Tom Hawthorne has an interesting article at Montecristo Magazine about an episode in wartime Vancouver when some members of the Junior Board of Trade pretended for a day that the city was occupied by Nazi invaders. A mob of "soldiers" occupy the radio station. The mayor is marched off to a concentration camp. Storm-troopers goose-step their way down Granville Street. Well, you can read the details for yourself. (The photo is from the Vancouver City Archives 1184-31)
What did not occur to the fun-loving business types, who were only trying to encourage the sale of Victory bonds, was that the frightening future they were imagining was that very day, Feb. 25, 1942, a reality for the city's Japanese residents who were being rounded up, dispossessed of their homes and property, and shipped off to internment camps in the interior. They did not need to imagine what tyranny looked like; they were experiencing it first hand. The front page of the Vancouver Sun that morning had a banner headline: "Every Jap To Be Evacuated from BC Coast".
Aside from the obvious irony, what made the article particularly interesting to me was a detail Hawthorne mentions near the end. "If the Nazis Win Day" wrapped up with the phony invaders being routed, including a Hitler look-alike named Charles Elkin.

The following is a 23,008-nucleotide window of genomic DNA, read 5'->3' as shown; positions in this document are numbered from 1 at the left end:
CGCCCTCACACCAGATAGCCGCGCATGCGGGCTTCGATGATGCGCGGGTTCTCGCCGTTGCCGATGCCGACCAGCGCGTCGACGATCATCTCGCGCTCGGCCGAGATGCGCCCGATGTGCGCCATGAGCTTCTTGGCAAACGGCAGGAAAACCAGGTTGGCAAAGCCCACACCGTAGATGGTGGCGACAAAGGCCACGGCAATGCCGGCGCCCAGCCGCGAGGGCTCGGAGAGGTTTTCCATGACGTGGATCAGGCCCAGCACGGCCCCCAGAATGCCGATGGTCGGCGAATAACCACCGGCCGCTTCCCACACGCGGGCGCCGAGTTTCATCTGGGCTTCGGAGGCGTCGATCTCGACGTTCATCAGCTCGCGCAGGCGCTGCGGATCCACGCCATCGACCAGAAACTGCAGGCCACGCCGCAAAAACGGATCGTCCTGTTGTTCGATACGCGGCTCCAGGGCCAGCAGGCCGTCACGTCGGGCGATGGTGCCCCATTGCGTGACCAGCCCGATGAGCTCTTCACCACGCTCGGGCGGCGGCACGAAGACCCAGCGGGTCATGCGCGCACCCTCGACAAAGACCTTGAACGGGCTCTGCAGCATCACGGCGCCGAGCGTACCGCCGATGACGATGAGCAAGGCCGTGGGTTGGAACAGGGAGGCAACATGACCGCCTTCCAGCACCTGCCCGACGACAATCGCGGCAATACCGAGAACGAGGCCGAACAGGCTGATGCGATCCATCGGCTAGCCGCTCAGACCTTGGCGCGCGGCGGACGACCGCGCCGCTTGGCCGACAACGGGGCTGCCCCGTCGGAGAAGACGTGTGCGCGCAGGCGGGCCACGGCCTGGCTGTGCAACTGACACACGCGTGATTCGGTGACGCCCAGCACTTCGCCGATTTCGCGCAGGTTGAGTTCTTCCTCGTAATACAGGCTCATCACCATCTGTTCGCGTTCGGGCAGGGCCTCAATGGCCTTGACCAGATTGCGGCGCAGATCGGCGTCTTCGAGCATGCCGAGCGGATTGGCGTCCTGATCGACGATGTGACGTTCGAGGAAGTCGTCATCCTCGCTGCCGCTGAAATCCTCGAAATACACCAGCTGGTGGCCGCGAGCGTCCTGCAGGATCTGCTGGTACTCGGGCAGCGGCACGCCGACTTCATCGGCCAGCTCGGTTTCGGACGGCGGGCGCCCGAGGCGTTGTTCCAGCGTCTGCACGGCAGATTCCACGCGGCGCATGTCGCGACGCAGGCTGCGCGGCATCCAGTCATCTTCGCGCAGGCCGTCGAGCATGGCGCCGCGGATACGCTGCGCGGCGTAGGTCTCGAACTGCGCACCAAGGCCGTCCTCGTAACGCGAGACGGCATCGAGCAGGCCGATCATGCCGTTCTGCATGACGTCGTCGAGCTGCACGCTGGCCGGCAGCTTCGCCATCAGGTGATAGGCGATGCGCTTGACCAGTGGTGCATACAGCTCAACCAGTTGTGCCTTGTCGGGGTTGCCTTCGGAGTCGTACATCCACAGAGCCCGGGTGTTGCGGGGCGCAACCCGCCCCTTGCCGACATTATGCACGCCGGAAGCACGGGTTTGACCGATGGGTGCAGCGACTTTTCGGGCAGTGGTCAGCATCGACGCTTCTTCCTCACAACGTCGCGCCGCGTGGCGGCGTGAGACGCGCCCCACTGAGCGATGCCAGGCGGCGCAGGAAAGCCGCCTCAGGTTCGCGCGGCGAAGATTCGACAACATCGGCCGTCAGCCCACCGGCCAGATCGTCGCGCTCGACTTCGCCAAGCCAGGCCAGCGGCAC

It turns out I knew Charles. I had not thought of him in years but during the winter of 1969/70, when I was fresh out of university, I worked with him in a bookstore on Granville Street, the Book Barrel. He must have been then in his fifties. I remember him telling me that he had come to Vancouver as a refugee from Germany during the 1930s and that his first job had been packing supplies up the North Shore mountains to the ski cabins there. And I recall him mentioning that during the war he had impersonated Hitler and had had rotten vegetables thrown at him during anti-German demonstrations, just as the article describes.
Charles was not suited to retail. He did the heavy lifting around the store and organized the shelves -- he had a peculiar way of arranging the books, not alphabetically but by descending order of height -- but he did not interact well with customers. Indeed he got himself fired one day when he was rude to a patron who turned out to be the wife of an investor in the store.
That was the last I heard of Charles, until Tom Hawthorne's article brought back those days in the bookstore.